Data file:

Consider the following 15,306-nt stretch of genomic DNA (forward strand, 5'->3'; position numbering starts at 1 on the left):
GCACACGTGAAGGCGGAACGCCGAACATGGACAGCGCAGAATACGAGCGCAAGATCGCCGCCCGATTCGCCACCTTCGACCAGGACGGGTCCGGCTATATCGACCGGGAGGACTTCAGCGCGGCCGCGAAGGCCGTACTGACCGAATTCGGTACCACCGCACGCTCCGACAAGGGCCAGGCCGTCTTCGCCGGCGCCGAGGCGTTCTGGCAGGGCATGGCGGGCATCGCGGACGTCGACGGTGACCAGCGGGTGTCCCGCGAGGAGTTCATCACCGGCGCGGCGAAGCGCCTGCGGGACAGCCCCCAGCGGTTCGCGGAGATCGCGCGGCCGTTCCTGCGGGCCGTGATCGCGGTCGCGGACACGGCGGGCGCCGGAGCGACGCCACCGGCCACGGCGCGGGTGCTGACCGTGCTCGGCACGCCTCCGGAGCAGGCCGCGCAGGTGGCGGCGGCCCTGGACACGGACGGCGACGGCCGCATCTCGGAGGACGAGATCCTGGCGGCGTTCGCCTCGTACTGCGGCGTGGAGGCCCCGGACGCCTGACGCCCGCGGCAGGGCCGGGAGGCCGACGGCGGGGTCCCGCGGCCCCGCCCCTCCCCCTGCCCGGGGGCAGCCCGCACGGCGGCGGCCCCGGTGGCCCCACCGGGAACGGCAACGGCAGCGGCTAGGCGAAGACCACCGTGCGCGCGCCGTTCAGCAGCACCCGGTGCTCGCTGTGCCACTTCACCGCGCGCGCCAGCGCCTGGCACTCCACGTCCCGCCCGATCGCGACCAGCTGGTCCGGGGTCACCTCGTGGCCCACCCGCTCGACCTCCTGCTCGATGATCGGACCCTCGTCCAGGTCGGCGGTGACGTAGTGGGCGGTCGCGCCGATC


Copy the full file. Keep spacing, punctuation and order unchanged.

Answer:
Consider the following 15,306-nt stretch of genomic DNA (forward strand, 5'->3'; position numbering starts at 1 on the left):
GCACACGTGAAGGCGGAACGCCGAACATGGACAGCGCAGAATACGAGCGCAAGATCGCCGCCCGATTCGCCACCTTCGACCAGGACGGGTCCGGCTATATCGACCGGGAGGACTTCAGCGCGGCCGCGAAGGCCGTACTGACCGAATTCGGTACCACCGCACGCTCCGACAAGGGCCAGGCCGTCTTCGCCGGCGCCGAGGCGTTCTGGCAGGGCATGGCGGGCATCGCGGACGTCGACGGTGACCAGCGGGTGTCCCGCGAGGAGTTCATCACCGGCGCGGCGAAGCGCCTGCGGGACAGCCCCCAGCGGTTCGCGGAGATCGCGCGGCCGTTCCTGCGGGCCGTGATCGCGGTCGCGGACACGGCGGGCGCCGGAGCGACGCCACCGGCCACGGCGCGGGTGCTGACCGTGCTCGGCACGCCTCCGGAGCAGGCCGCGCAGGTGGCGGCGGCCCTGGACACGGACGGCGACGGCCGCATCTCGGAGGACGAGATCCTGGCGGCGTTCGCCTCGTACTGCGGCGTGGAGGCCCCGGACGCCTGACGCCCGCGGCAGGGCCGGGAGGCCGACGGCGGGGTCCCGCGGCCCCGCCCCTCCCCCTGCCCGGGGGCAGCCCGCACGGCGGCGGCCCCGGTGGCCCCACCGGGAACGGCAACGGCAGCGGCTAGGCGAAGACCACCGTGCGCGCGCCGTTCAGCAGCACCCGGTGCTCGCTGTGCCACTTCACCGCGCGCGCCAGCGCCTGGCACTCCACGTCCCGCCCGATCGCGACCAGCTGGTCCGGGGTCACCTCGTGGCCCACCCGCTCGACCTCCTGCTCGATGATCGGACCCTCGTCCAGGTCGGCGGTGACGTAGTGGGCGGTCGCGCCGATC